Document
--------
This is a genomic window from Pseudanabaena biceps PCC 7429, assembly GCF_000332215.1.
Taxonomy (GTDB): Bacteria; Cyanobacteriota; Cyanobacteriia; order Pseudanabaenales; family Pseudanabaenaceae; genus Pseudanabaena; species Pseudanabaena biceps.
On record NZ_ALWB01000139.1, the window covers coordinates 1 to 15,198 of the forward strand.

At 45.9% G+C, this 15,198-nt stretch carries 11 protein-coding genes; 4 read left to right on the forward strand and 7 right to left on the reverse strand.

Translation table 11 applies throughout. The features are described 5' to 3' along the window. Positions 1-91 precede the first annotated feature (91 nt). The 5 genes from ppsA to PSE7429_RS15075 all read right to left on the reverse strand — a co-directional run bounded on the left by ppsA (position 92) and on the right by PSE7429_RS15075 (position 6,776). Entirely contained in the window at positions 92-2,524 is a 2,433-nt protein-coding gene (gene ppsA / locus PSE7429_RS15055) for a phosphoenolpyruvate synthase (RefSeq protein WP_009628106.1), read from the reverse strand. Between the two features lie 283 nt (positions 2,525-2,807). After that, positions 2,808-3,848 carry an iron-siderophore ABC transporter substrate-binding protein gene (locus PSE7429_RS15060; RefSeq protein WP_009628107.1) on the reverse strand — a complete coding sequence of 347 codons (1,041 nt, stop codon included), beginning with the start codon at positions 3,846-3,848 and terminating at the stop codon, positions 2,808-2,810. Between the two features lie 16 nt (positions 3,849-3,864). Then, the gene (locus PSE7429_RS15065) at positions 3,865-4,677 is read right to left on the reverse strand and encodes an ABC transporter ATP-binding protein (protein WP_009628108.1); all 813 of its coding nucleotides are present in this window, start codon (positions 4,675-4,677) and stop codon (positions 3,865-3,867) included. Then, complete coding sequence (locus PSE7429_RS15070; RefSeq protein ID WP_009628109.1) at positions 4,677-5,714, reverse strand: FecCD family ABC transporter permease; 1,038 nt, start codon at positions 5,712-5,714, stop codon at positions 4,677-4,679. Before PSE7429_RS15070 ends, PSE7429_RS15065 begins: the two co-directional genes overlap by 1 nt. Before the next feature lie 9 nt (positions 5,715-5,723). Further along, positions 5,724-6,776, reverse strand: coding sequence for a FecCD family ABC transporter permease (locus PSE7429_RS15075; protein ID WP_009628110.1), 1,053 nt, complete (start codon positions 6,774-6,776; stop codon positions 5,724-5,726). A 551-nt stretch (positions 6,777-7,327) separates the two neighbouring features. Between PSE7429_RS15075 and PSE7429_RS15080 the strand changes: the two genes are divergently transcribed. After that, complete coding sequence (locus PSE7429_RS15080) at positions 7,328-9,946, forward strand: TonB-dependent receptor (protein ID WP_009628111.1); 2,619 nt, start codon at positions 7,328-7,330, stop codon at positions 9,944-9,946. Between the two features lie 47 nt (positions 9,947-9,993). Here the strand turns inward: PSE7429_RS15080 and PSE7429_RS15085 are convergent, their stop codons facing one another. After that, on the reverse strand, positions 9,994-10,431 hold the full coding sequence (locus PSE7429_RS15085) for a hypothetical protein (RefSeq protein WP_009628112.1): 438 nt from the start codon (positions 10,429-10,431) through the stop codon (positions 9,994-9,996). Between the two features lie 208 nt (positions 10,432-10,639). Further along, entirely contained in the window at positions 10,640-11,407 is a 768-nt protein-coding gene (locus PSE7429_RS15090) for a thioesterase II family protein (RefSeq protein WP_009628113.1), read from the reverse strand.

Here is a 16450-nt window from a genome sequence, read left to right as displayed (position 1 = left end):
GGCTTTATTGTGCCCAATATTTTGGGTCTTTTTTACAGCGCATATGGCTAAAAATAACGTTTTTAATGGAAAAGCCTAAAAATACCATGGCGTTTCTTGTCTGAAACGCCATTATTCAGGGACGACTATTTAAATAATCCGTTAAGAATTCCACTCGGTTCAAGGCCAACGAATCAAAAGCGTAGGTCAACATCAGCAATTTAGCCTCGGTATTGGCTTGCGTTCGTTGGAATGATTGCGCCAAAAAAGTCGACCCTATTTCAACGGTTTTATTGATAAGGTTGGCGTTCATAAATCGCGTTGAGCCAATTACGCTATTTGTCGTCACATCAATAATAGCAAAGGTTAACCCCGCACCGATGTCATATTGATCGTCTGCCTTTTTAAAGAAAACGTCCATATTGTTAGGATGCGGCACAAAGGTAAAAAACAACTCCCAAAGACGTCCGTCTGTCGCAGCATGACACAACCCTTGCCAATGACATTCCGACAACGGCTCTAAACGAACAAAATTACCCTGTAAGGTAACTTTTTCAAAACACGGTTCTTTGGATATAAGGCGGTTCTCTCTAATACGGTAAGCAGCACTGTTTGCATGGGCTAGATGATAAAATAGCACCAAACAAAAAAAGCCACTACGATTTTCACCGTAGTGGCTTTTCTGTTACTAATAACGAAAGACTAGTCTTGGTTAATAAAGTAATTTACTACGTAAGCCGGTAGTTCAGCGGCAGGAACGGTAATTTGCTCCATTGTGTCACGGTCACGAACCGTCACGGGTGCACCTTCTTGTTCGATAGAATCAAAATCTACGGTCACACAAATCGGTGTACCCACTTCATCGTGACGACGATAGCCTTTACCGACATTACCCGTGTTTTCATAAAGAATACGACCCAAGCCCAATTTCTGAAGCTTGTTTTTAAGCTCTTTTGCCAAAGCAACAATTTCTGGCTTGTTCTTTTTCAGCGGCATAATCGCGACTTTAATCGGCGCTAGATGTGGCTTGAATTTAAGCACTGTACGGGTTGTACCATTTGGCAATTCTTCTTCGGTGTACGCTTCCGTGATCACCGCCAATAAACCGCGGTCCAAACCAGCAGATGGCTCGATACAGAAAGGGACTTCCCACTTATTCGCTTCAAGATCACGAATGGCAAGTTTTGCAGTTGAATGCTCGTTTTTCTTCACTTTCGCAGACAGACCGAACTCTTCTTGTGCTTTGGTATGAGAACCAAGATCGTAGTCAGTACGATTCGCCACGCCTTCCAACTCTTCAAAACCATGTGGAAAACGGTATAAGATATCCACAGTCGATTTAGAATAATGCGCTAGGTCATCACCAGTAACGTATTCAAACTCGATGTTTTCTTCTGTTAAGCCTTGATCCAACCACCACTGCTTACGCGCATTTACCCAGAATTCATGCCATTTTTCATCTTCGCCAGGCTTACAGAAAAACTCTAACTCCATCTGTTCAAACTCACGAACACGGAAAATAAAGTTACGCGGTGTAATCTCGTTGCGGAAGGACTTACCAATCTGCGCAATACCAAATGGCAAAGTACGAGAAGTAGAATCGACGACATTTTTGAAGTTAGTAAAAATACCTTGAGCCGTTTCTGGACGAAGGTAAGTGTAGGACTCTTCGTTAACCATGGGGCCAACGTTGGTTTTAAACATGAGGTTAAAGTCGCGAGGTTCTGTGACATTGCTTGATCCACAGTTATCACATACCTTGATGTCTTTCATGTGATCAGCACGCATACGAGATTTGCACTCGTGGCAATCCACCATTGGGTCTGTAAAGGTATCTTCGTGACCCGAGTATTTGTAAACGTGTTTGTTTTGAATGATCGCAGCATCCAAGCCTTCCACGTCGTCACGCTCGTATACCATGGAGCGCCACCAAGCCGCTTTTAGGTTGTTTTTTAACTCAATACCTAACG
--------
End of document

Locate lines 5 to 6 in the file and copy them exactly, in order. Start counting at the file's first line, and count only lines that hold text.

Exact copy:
Translation table 11 applies throughout. The features are described 5' to 3' along the window. Positions 1-91 precede the first annotated feature (91 nt). The 5 genes from ppsA to PSE7429_RS15075 all read right to left on the reverse strand — a co-directional run bounded on the left by ppsA (position 92) and on the right by PSE7429_RS15075 (position 6,776). Entirely contained in the window at positions 92-2,524 is a 2,433-nt protein-coding gene (gene ppsA / locus PSE7429_RS15055) for a phosphoenolpyruvate synthase (RefSeq protein WP_009628106.1), read from the reverse strand. Between the two features lie 283 nt (positions 2,525-2,807). After that, positions 2,808-3,848 carry an iron-siderophore ABC transporter substrate-binding protein gene (locus PSE7429_RS15060; RefSeq protein WP_009628107.1) on the reverse strand — a complete coding sequence of 347 codons (1,041 nt, stop codon included), beginning with the start codon at positions 3,846-3,848 and terminating at the stop codon, positions 2,808-2,810. Between the two features lie 16 nt (positions 3,849-3,864). Then, the gene (locus PSE7429_RS15065) at positions 3,865-4,677 is read right to left on the reverse strand and encodes an ABC transporter ATP-binding protein (protein WP_009628108.1); all 813 of its coding nucleotides are present in this window, start codon (positions 4,675-4,677) and stop codon (positions 3,865-3,867) included. Then, complete coding sequence (locus PSE7429_RS15070; RefSeq protein ID WP_009628109.1) at positions 4,677-5,714, reverse strand: FecCD family ABC transporter permease; 1,038 nt, start codon at positions 5,712-5,714, stop codon at positions 4,677-4,679. Before PSE7429_RS15070 ends, PSE7429_RS15065 begins: the two co-directional genes overlap by 1 nt. Before the next feature lie 9 nt (positions 5,715-5,723). Further along, positions 5,724-6,776, reverse strand: coding sequence for a FecCD family ABC transporter permease (locus PSE7429_RS15075; protein ID WP_009628110.1), 1,053 nt, complete (start codon positions 6,774-6,776; stop codon positions 5,724-5,726). A 551-nt stretch (positions 6,777-7,327) separates the two neighbouring features. Between PSE7429_RS15075 and PSE7429_RS15080 the strand changes: the two genes are divergently transcribed. After that, complete coding sequence (locus PSE7429_RS15080) at positions 7,328-9,946, forward strand: TonB-dependent receptor (protein ID WP_009628111.1); 2,619 nt, start codon at positions 7,328-7,330, stop codon at positions 9,944-9,946. Between the two features lie 47 nt (positions 9,947-9,993). Here the strand turns inward: PSE7429_RS15080 and PSE7429_RS15085 are convergent, their stop codons facing one another. After that, on the reverse strand, positions 9,994-10,431 hold the full coding sequence (locus PSE7429_RS15085) for a hypothetical protein (RefSeq protein WP_009628112.1): 438 nt from the start codon (positions 10,429-10,431) through the stop codon (positions 9,994-9,996). Between the two features lie 208 nt (positions 10,432-10,639). Further along, entirely contained in the window at positions 10,640-11,407 is a 768-nt protein-coding gene (locus PSE7429_RS15090) for a thioesterase II family protein (RefSeq protein WP_009628113.1), read from the reverse strand.

Here is a 16450-nt window from a genome sequence, read left to right as displayed (position 1 = left end):